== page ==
The City of Plains is one step closer to getting a grocery store that could possibly be placed in the downtown area. The Community Enhancement Foundation recently hired a grant writer to go after Kansas Community Tax Credits to help with the funding for the new business. L&T file photo/Robert Pierce
By ROBERT PIERCE
• Leader & Times
A group of Plains residents is moving forward with plans to provide a grocery store to that town and neighboring Kismet.
The Community Enhancement Foundation of Plains recently hired a grant writer, Kent Stehlik, from Dodge City to help the foundation apply for Kansas Community Tax Credits, and CEF President Jeanne Roberts said Stehlik is guiding the group through the application process.
“At this point, we are collecting letters from community members,” Roberts said. “These letters need to state the great need of Plains/Kismet to have a grocery store close by with affordable access to healthy nutritious food. If you would like to write a letter, please do so.”
Roberts said if people are interested in writing a letter, they can contact her or another CEF board member to get an instruction sheet stating who to address the letter to and other details.
Roberts added applications for the Community Tax Credit grant are due May 3. The foundation is eligible for the grant because it serves a community with a population of less than 15,000.
“Anybody that would donate to it would get a 70 percent tax credit on their Kansas returns,” she said. “It’s a refundable credit. If you don’t owe that much Kansas tax, you’ll get the difference back. Depending on what tax bracket you’re in, there’s some people that have actually come out ahead. They would have to talk to their accountant about that. Everybody’s income tax return is different.”
Roberts added though that in order to qualify for the tax credit, a person must donate at least $250, but any donations are accepted. She said the tax credits are a great way “to make sure your tax dollars stay at home, helping your own community.”
“Urban areas that are awarded the tax credits are given a 50 percent credit on their Kansas income tax return,” she said. “This is one way that Kansas leaders are helping our small towns stay alive and viable. We already know that Plains is a great place to live, but it could be even better with a grocery store.”
The CEF was one of many recipients of $25,000 grant through State Farm Insurance’s Cause and Effect contest last year, and Roberts said that money is being used as seed to grow more.
“We have other donations totalling probably between $8,000 and $10,000,” she said.
Much work remains to be done to make a grocery store a reality in Plains, and Roberts said the main focus of attention is on raising funds at this point in time.
“We’re working with Affiliated out of Nebraska, and they’re doing a floor plan for us,” she said. “After they do a floor plan for us, we can figure out how much equipment we’re going to need. We can get with the contractor, and he can give us an idea of how much the building will cost to build, and we’ll go from there.”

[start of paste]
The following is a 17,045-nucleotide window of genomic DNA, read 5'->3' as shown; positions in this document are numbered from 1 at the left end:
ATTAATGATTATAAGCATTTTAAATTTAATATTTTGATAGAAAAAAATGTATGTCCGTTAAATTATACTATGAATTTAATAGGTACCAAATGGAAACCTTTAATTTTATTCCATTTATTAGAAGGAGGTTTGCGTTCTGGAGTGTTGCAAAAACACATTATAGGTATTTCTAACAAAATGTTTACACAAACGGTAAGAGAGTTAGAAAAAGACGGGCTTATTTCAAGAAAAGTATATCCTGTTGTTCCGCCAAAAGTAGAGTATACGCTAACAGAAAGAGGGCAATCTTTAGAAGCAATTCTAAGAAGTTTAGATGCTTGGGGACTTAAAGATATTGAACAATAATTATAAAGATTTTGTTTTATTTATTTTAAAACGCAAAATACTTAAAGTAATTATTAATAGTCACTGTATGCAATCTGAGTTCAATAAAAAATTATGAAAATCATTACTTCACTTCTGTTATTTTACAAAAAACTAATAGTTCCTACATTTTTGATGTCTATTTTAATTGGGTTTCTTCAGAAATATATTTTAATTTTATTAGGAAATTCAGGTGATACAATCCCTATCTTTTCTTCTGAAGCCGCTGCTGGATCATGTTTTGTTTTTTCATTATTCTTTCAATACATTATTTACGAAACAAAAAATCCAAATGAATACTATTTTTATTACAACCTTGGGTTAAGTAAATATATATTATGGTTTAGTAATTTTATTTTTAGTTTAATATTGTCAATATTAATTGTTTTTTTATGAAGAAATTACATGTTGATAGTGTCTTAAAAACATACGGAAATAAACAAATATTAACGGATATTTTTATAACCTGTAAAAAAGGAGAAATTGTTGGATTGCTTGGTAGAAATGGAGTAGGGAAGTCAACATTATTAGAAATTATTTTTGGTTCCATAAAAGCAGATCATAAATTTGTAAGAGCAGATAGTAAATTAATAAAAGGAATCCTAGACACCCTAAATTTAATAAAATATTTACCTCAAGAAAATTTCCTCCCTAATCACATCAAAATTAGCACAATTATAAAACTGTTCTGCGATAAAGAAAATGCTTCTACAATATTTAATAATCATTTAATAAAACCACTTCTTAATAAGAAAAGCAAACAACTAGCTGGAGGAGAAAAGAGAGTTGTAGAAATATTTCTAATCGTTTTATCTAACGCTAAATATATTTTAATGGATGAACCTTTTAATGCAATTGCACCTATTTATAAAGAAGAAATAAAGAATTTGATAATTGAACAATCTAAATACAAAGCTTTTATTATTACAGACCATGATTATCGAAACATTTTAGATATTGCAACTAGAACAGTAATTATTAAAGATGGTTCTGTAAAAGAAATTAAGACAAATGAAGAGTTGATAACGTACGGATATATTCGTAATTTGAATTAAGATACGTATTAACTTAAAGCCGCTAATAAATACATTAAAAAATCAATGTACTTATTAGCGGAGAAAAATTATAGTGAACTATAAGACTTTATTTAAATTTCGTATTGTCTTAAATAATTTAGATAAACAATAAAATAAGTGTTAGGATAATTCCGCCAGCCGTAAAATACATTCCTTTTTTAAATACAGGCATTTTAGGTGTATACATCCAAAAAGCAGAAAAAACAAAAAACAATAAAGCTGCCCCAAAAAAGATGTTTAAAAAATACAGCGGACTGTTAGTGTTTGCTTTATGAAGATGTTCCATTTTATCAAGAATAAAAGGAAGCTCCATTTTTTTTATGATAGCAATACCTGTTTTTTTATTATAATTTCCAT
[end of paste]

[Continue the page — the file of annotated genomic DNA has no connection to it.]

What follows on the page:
After applications are made for the Community Tax Credit, Roberts said the CEF would find out if they are awarded a grant in July.
“The people donating could donate part in 2013 and part in 2014, and they could donate it all in 2013,” she said. “It’s just however they want to do it.”
The maximum the foundation could get from the Community Tax Credit grant is $250,000.
“Of course, we’re going to try for the full amount,” Roberts said. “They could award the full amount, or they could award a partial.”
As for what the total amount of money needed to get a grocery store in Plains would be, the CEF president said more work will need to be done before that figure is known.
“Until we have all the plans in and can get an estimate on the equipment, we don’t know a figure yet,” she said.
Roberts said the foundation is looking at other means of funding as well.
“There’s a CDBG grant that comes due in September that we’re going to try to apply for, and there’s also USDA loans we could go after,” she said. “We’re going to try to go for the grants first, and the loans will be for if we need additional funds.”
Roberts said a location has been picked for the store, and the land has been surveyed.
“It’s just trying to get everything done,” she said.
As for now, Roberts said the CEF is simply trying to get information out to the public about what is going on.
“We’re going to do a walk-a-thon the second weekend of June,” she said. “It’s going to be a challenge walk-a-thon where people do it as a team.”
Roberts said that event will be family-oriented and will take place at Southwestern Heights High School.
“We’re trying to incorporate healthy stuff with the grocery store, so fitness and health is the idea of the walk-a-thon,” she said. “It’s keeping the fitness in with the healthy eating.”
Funding from the walk-a-thon will come from registrations and teams raising pledges, according to Roberts.
For more information on the grocery store, contact foundation board members Mark Tabb, Jennifer Miller, Silvia Olvera or Roberts.